violative of the equal protection clause. 1 It is true that the private respondents municipal franchises were obtained
under Act No. 667 2 of the Philippine Commission, but these original franchises have been replaced by a new
legislative franchise, i.e. R.A. No. 3843. As correctly held by the respondent court, the latter was granted subject to
the terms and conditions established in Act No. 3636, 3 as amended by C.A. No. 132. These conditions Identify the
private respondent's power plant as falling within that class of power plants created by Act No. 3636, as amended.
The benefits of the tax reduction provided by law (Act No. 3636 as amended by C.A. No. 132 and R.A. No. 3843)
apply to the respondent's power plant and others circumscribed within this class. R.A-No. 3843 merely transferred
the petitioner's power plant from that class provided for in Act No. 667, as amended, to which it belonged until the
approval of R.A- No. 3843, and placed it within the class falling under Act No. 3636, as amended. Thus, it only
effected the transfer of a taxable property from one class to another.
We do not have the authority to inquire into the wisdom of such act. Furthermore, the 5% franchise tax rate
provided in Section 259 of the Tax Code was never intended to have a universal application. 4 We note that the said
Section 259 of the Tax Code expressly allows the payment of taxes at rates lower than 5% when the charter
granting the franchise of a grantee, like the one granted to the private respondent under Section 4 of R.A. No. 3843,
precludes the imposition of a higher tax. R.A. No. 3843 did not only fix and specify a franchise tax of 2% on its
gross receipts, but made it "in lieu of any and all taxes, all laws to the contrary notwithstanding," thus, leaving no
room for doubt regarding the legislative intent. "Charters or special laws granted and enacted by the Legislature are
in the nature of private contracts. They do not constitute a part of the machinery of the general government. They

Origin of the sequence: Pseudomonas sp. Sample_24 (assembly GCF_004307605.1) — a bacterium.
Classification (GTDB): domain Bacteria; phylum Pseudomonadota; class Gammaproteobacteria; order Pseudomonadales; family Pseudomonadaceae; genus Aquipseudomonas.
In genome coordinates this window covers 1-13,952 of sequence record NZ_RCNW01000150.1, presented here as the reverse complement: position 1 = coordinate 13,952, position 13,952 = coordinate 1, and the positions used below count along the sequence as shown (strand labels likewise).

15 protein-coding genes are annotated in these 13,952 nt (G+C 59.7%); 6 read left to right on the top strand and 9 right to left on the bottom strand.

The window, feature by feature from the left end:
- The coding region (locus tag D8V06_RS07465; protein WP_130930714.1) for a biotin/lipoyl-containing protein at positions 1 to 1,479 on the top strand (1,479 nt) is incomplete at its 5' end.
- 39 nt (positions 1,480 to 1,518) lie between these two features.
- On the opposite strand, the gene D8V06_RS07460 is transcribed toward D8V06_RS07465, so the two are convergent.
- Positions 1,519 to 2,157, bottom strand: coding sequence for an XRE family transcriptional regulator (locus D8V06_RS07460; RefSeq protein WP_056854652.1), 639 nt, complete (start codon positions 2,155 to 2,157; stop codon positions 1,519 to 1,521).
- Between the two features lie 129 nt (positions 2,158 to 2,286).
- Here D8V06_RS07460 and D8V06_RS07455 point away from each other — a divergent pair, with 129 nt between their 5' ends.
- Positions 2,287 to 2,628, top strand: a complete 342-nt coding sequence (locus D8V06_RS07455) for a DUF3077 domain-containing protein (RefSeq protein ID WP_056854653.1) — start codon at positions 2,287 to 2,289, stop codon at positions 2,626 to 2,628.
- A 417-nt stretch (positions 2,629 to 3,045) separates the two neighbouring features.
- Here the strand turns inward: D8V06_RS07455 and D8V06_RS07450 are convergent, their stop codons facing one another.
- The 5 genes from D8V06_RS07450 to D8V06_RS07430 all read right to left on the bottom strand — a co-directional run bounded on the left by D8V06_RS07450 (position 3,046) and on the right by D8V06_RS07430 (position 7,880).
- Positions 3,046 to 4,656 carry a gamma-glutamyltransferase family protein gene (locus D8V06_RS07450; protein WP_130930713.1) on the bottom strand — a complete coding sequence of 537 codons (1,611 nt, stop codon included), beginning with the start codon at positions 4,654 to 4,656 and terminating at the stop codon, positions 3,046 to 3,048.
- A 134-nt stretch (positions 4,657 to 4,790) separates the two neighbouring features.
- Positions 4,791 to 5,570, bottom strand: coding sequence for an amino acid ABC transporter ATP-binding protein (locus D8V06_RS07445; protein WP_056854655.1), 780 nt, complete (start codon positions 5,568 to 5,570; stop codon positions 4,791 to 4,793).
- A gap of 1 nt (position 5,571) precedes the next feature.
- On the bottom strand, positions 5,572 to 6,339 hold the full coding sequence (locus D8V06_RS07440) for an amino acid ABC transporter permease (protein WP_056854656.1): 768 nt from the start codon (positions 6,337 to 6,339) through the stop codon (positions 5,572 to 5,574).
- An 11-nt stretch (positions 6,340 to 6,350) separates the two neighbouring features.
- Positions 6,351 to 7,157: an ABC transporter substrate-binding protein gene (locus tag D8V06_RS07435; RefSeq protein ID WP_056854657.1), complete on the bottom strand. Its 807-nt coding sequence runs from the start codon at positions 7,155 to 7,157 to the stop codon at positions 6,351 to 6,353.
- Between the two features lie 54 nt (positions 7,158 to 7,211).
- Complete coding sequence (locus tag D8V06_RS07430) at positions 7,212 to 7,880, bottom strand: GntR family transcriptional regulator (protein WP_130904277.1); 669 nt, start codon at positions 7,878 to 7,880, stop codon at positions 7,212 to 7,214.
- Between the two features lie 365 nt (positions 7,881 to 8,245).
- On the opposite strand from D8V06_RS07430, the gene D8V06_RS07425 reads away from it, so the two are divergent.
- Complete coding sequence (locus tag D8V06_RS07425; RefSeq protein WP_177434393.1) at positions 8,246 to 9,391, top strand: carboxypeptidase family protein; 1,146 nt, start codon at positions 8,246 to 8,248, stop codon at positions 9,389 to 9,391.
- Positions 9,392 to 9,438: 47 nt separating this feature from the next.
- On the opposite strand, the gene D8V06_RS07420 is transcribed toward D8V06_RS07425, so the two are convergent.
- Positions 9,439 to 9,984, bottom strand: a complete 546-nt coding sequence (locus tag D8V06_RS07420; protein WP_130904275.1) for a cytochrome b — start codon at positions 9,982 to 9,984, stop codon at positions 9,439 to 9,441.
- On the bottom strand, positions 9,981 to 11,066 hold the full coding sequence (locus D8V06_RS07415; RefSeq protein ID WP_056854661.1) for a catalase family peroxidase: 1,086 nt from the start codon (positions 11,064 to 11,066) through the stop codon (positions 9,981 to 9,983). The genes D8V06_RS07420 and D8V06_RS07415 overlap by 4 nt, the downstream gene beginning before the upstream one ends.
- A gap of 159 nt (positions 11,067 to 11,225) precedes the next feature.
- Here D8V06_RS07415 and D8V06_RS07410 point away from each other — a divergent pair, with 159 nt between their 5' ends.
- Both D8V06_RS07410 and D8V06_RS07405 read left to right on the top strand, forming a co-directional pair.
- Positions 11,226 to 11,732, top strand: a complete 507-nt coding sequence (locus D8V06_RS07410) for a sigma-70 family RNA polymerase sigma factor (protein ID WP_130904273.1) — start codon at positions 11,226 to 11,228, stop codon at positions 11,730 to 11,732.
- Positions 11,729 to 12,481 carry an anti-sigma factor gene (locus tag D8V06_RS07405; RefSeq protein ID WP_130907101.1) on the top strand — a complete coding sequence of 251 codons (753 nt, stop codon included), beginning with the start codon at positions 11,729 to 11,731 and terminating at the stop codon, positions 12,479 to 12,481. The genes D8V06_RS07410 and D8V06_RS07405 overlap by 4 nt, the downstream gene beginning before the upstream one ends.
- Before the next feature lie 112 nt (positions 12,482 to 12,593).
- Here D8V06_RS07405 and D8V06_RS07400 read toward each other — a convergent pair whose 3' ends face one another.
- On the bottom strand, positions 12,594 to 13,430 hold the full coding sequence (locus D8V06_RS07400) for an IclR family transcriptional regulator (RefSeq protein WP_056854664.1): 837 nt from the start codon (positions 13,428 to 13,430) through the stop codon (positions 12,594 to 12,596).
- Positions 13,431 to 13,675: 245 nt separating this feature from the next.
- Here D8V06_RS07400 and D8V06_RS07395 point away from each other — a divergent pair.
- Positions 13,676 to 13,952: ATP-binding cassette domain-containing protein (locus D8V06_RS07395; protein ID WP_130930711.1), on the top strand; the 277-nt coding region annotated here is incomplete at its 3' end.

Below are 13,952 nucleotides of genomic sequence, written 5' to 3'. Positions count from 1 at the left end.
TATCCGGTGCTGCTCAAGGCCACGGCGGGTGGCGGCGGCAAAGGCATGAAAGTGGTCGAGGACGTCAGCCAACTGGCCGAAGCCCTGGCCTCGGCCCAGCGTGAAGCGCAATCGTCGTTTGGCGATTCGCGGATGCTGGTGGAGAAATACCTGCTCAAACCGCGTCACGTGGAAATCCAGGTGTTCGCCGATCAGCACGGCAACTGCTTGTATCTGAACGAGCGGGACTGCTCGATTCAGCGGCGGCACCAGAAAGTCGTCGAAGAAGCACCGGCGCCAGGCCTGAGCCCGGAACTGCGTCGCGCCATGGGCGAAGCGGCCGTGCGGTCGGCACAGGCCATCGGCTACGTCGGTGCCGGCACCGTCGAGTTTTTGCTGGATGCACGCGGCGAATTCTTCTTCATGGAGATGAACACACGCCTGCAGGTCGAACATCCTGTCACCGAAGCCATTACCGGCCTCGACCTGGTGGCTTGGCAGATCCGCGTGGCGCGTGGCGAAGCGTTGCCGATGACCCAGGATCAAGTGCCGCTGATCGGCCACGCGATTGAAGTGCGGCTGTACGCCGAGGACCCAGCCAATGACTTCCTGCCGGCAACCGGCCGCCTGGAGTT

are usually adopted after careful consideration of the private rights in relation with resultant benefits to the State ...
in passing a special charter the attention of the Legislature is directed to the facts and circumstances which the act
or charter is intended to meet. The Legislature consider (sic) and make (sic) provision for all the circumstances of a
particular case." 5 In view of the foregoing, we find no reason to disturb the respondent court's ruling upholding the
constitutionality of the law in question.
Given its validity, should the said law be applied retroactively so as to render uncollectible the taxes in question
which were assessed before its enactment? The question of whether a statute operates retrospectively or only
prospectively depends on the legislative intent. In the instant case, Act No. 3843 provides that "effective ... upon
the date the original franchise was granted, no other tax and/or licenses other than the franchise tax of two per
centum on the gross receipts ... shall be collected, any provision to the contrary notwithstanding." Republic Act No.
3843 therefore specifically provided for the retroactive effect of the law.
The last issue to be resolved is whether or not the private respondent is liable for the fixed and deficiency
percentage taxes in the amount of P3,025.96 (i.e. for the period from January 1, 1946 to February 29, 1948) before
the approval of its municipal franchises. As aforestated, the franchises were approved by the President only on
February 24, 1948. Therefore, before the said date, the private respondent was liable for the payment of percentage
and fixed taxes as seller of light, heat, and power which as the petitioner claims, amounted to P3,025.96. The
legislative franchise (R.A. No. 3843) exempted the grantee from all kinds of taxes other than the 2% tax from the
date the original franchise was granted. The exemption, therefore, did not cover the period before the franchise
was granted, i.e. before February 24, 1948. However, as pointed out by the respondent court in its findings, during
the period covered by the instant case, that is from January 1, 1946 to December 31, 1961, the private respondent
paid the amount of P34,184.36, which was very much more than the amount rightfully due from it. Hence, the
private respondent should no longer be made to pay for the deficiency tax in the amount of P3,025.98 for the
period from January 1, 1946 to February 29, 1948.
CIR v. Lingayen Gulf Electric Power Co. G.R. No. L-23771 4 of 4

WHEREFORE, the appealed decision of the respondent Court of Tax Appeals is hereby AFFIRMED. No
pronouncement as to costs. SO ORDERED.
Fernan, C.J., Narvasa, Melencio-Herrera, Gutierrez, Jr., Cruz, Paras, Feliciano, Gancayco, Padilla, Bidin,
Cortes, Grio-Aquino and Medialdea, JJ., concur.